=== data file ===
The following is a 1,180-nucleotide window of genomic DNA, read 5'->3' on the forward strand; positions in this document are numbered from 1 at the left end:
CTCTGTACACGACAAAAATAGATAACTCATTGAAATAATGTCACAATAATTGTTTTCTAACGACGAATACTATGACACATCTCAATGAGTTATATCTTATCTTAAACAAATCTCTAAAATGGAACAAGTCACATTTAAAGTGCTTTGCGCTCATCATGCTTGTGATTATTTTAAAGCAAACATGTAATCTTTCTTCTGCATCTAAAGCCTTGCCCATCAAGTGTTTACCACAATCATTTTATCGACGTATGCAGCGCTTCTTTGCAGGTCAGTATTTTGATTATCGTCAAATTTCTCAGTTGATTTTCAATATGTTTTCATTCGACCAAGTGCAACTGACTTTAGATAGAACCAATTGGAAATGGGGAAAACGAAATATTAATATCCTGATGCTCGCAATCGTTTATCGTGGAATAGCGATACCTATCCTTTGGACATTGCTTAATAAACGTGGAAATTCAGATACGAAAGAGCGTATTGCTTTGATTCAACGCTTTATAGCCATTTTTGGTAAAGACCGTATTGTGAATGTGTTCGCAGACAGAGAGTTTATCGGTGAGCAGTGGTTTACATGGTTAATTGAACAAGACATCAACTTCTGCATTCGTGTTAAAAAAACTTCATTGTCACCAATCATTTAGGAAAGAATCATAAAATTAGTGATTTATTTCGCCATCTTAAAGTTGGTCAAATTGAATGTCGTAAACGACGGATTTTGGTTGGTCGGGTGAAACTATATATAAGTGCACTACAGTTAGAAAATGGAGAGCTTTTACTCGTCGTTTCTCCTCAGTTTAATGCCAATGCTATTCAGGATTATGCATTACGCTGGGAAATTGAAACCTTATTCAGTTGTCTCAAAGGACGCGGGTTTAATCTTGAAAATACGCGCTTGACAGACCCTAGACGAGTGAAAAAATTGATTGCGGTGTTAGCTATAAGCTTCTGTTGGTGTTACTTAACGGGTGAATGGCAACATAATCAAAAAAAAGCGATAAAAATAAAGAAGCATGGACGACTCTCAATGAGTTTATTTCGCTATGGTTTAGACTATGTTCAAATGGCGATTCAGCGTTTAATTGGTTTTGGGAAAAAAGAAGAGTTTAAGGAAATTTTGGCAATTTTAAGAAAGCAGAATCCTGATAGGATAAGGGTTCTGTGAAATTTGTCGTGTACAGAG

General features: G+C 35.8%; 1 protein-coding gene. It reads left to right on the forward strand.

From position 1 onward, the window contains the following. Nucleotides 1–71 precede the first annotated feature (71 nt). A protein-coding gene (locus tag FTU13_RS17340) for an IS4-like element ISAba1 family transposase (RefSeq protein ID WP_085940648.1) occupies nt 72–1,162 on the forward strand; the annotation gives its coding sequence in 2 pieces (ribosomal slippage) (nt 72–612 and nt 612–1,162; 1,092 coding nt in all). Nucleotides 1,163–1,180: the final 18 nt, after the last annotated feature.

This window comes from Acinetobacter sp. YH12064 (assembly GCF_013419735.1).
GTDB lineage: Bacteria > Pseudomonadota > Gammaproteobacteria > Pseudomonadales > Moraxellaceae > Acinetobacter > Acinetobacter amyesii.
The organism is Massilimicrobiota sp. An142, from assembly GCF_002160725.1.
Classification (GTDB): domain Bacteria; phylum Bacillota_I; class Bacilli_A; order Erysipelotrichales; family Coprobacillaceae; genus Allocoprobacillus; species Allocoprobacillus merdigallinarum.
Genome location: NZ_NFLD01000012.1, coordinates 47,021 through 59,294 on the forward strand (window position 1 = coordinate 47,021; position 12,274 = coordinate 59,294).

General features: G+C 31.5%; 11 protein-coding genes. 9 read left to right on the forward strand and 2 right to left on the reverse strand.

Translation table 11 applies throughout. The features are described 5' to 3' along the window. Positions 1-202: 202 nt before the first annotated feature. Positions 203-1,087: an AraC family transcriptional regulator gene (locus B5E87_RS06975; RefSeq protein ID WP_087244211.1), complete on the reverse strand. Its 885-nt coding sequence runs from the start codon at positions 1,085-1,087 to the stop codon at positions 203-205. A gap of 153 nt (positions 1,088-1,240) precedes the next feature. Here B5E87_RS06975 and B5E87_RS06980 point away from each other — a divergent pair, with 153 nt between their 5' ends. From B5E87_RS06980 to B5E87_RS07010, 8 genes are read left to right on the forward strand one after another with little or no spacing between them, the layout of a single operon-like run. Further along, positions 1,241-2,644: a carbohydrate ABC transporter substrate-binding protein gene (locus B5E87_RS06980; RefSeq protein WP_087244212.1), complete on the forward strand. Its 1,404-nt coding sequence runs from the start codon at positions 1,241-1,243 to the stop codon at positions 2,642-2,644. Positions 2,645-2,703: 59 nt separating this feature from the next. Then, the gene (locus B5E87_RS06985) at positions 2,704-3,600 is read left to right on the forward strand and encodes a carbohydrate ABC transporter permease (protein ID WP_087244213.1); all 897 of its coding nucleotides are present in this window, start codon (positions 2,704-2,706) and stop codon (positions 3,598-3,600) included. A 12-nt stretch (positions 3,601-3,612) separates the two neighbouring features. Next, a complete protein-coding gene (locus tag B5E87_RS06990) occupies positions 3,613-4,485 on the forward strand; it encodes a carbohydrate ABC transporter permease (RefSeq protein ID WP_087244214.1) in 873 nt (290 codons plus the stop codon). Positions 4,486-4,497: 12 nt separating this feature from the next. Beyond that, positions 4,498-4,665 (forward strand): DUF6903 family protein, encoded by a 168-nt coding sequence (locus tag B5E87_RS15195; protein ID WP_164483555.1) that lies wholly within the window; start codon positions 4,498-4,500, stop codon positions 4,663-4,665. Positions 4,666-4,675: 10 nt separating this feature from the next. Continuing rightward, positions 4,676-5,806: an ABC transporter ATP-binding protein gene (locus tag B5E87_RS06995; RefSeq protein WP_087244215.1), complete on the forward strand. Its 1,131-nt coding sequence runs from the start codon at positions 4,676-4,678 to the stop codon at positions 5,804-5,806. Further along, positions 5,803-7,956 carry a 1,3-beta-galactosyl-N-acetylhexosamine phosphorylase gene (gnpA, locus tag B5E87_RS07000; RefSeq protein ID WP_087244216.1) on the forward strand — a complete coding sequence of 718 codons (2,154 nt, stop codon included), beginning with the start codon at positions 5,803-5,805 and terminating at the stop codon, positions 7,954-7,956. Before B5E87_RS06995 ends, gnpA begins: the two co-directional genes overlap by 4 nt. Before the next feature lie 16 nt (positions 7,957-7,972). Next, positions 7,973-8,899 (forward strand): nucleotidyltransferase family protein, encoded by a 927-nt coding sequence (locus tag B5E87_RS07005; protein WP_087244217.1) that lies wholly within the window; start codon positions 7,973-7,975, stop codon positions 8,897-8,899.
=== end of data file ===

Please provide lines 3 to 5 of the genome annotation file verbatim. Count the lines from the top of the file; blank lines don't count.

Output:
General features: G+C 35.8%; 1 protein-coding gene. It reads left to right on the forward strand.

From position 1 onward, the window contains the following. Nucleotides 1–71 precede the first annotated feature (71 nt). A protein-coding gene (locus tag FTU13_RS17340) for an IS4-like element ISAba1 family transposase (RefSeq protein ID WP_085940648.1) occupies nt 72–1,162 on the forward strand; the annotation gives its coding sequence in 2 pieces (ribosomal slippage) (nt 72–612 and nt 612–1,162; 1,092 coding nt in all). Nucleotides 1,163–1,180: the final 18 nt, after the last annotated feature.

This window comes from Acinetobacter sp. YH12064 (assembly GCF_013419735.1).